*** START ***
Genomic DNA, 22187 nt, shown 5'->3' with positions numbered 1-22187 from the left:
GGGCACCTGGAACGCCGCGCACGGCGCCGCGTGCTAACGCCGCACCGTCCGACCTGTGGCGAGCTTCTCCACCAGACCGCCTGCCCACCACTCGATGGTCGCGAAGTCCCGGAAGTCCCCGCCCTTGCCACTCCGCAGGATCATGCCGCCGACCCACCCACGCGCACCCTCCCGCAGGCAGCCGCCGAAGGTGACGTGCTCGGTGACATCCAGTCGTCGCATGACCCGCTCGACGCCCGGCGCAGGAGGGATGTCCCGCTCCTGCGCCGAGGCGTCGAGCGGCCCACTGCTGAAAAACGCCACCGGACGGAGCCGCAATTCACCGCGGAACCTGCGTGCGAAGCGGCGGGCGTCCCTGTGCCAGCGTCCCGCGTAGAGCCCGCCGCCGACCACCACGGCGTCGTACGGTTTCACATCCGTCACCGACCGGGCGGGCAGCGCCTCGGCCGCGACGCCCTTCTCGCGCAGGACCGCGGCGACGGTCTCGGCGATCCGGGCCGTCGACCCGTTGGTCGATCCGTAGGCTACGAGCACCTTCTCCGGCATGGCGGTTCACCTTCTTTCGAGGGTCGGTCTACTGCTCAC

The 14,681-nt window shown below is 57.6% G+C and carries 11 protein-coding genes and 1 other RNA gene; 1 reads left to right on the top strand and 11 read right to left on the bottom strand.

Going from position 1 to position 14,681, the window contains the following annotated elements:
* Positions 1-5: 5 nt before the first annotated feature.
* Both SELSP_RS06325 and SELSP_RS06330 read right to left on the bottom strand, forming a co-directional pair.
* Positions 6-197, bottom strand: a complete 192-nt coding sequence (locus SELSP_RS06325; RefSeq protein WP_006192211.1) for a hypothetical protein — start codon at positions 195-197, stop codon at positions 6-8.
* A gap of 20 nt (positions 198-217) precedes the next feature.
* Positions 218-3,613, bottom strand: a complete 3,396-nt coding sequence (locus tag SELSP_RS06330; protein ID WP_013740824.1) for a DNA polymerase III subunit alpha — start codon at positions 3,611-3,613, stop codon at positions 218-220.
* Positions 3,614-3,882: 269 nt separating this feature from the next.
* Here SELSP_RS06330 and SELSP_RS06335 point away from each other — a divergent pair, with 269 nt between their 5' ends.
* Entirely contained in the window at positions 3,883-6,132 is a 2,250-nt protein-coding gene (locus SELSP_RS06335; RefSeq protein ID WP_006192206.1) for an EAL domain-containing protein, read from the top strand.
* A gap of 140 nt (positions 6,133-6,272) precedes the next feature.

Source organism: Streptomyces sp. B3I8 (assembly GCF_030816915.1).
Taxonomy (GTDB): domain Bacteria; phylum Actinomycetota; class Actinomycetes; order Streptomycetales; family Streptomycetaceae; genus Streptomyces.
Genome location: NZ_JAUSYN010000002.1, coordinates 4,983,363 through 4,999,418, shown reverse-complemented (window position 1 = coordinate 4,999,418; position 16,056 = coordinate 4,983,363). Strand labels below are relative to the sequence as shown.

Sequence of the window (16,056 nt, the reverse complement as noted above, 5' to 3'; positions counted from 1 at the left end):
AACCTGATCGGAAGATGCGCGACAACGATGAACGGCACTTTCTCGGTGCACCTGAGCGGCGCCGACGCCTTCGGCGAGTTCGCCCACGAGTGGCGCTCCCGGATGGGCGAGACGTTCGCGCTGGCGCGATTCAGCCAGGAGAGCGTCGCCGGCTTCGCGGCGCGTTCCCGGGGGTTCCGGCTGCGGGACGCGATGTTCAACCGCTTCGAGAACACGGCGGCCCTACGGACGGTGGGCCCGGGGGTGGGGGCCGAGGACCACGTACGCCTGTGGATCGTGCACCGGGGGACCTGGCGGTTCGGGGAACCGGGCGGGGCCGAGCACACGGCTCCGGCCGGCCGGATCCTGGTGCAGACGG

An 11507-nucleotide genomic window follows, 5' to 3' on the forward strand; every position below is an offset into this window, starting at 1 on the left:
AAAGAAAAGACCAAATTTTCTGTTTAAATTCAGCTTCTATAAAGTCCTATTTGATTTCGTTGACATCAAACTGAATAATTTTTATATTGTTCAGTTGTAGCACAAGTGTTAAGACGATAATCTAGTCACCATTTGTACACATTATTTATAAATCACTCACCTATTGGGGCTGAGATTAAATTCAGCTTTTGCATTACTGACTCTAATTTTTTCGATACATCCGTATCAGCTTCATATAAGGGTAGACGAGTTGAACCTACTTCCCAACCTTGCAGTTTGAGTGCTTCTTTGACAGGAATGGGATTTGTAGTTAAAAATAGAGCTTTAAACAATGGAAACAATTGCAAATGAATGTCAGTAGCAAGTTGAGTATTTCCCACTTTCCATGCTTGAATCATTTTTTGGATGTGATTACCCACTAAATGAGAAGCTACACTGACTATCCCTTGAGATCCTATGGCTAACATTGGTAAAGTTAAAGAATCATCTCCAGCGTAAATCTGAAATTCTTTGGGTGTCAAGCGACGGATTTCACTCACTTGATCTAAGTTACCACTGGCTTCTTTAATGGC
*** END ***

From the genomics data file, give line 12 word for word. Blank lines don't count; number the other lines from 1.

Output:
* Entirely contained in the window at positions 3,883-6,132 is a 2,250-nt protein-coding gene (locus SELSP_RS06335; RefSeq protein ID WP_006192206.1) for an EAL domain-containing protein, read from the top strand.